Brianna Reeves |
Payday lenders in California experienced a sharp decline in loans and borrowers in 2020 during the pandemic, despite initial levels of job loss and unemployment.
The Department of Financial Protection and Innovation (DFPI) reported a 40 percent cut in payday loans in 2020, according to their figures. Payday Lending Activity Annual Report 2020…
“Payday loans are believed to have declined during the pandemic for a number of reasons, which could include factors such as incentive checks, loan abandonment and the rise in alternative financing options,” Acting DFPI Commissioner Christopher S. Schultz said in a press release. …
Payday lenders incurred more than $ 1.1 billion in losses based on total payday loans in 2019.
Pandemic incentives provided short-term relief
“This decline is likely due to additional government payments, such as income stimulus checks, and an increase in unemployment. In addition, not being able to pay rent or student loans, and in some cases utilities, have less impact, ”explained Gabriel Kravitz, Pew Charitable Trusts Consumer Finance Project Associate. “Our research shows that seven out of 10 borrowers take these loans to pay recurring bills.”
The decline in California residents’ dependence on payday loans can be attributed to federal and state rental incentives and assistance programs that have helped millions of people pay their rent, utility bills, and other urgent bills. However, such protection has ended or will soon end when the state returns to its normal activities.
“As the response to the pandemic shrinks, it is likely that we will see a recovery in lending and borrowing,” Kravitz said.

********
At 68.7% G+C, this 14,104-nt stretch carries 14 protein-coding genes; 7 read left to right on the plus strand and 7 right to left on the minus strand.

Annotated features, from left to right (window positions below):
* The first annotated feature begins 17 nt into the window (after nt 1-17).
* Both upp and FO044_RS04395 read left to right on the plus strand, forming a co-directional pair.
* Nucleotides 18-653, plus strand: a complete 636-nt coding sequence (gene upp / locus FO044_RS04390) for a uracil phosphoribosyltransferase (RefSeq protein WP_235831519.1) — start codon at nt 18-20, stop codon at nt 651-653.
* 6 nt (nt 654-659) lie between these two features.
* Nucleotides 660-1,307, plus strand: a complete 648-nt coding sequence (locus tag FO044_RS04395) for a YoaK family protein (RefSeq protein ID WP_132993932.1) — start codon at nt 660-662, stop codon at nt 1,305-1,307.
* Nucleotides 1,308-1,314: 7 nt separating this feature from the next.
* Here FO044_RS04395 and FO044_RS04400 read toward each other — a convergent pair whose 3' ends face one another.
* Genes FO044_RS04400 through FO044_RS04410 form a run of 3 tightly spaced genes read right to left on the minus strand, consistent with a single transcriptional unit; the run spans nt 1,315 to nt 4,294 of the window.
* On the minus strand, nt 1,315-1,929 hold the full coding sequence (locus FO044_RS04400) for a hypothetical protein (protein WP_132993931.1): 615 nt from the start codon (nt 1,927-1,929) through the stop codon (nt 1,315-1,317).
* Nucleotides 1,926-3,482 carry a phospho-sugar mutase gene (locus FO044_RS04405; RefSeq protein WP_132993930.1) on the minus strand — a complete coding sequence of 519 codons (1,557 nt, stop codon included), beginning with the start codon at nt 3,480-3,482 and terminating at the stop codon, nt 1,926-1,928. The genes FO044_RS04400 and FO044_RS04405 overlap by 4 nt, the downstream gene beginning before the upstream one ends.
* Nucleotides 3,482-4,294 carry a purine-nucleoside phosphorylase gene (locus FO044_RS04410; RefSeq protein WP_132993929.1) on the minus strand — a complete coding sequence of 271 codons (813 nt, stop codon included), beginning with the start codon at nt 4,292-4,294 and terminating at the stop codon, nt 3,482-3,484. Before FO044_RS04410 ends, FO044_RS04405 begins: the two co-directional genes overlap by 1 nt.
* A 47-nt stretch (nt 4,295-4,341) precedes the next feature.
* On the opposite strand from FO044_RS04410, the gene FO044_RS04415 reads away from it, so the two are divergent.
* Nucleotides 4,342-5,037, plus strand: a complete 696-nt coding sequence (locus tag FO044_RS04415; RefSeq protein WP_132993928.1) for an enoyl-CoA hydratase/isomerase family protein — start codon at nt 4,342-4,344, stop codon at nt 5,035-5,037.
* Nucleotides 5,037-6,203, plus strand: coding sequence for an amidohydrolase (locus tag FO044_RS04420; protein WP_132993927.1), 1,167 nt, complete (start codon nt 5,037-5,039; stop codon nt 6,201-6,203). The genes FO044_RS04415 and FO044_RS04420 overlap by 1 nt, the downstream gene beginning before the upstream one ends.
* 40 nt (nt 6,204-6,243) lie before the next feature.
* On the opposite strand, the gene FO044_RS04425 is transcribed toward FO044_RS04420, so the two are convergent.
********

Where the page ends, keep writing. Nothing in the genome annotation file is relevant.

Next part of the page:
California is one of 14 states with high interest rates on payday loans, according to the Center for Responsible Lending (CRL). The CRL classifies these conditions as “trapped in the payday interest rate debt trap.”
State data for 2020 showed that the average California borrower who took out a $ 246 loan was in debt for 3 months a year and paid $ 224 in fees only, for a total repayment of $ 470. According to Kravitz, while the loan is said to be due in two weeks, in fact it should be repaid right away.
“And it takes about a quarter of the salary of a typical Californian borrower. And for someone who is struggling to make ends meet, it is very difficult to lose a quarter of their salary and still pay bills such as renting (or) buying groceries, ”said Kravitz. “As a result, it often happens that the borrower takes out another loan on the same day and is in debt for months, rather than two weeks.”
Who was hurt?
A report A 2012 Pew Charitable Trust revealed research findings on payday lending, including who borrows and why.
One notable finding found in the report was besides the fact that the majority of payday loan borrowers are white, women between the ages of 25 and 44, “there were five other groups that were more likely to use payday loans: those who did not attend four-year college. degree, renters, African Americans, those earning less than $ 40,000 a year, and those living separately or divorced. “
“And we also know, particularly in the Colored Communities, the Black Communities, the Brown Communities, that payday loan resellers (have been) in these communities for quite some time,” explained Charla Rios, a researcher at CRL who lends to salaries and predatory debt practices. “So they can position themselves as access to quick cash, but we are aware of the harm that has exacerbated the racial wealth gap in these communities for some time.”
Research 2016 California Department of Business Oversight found that the number of loan retailers per population in communities of color was higher than their white counterparts.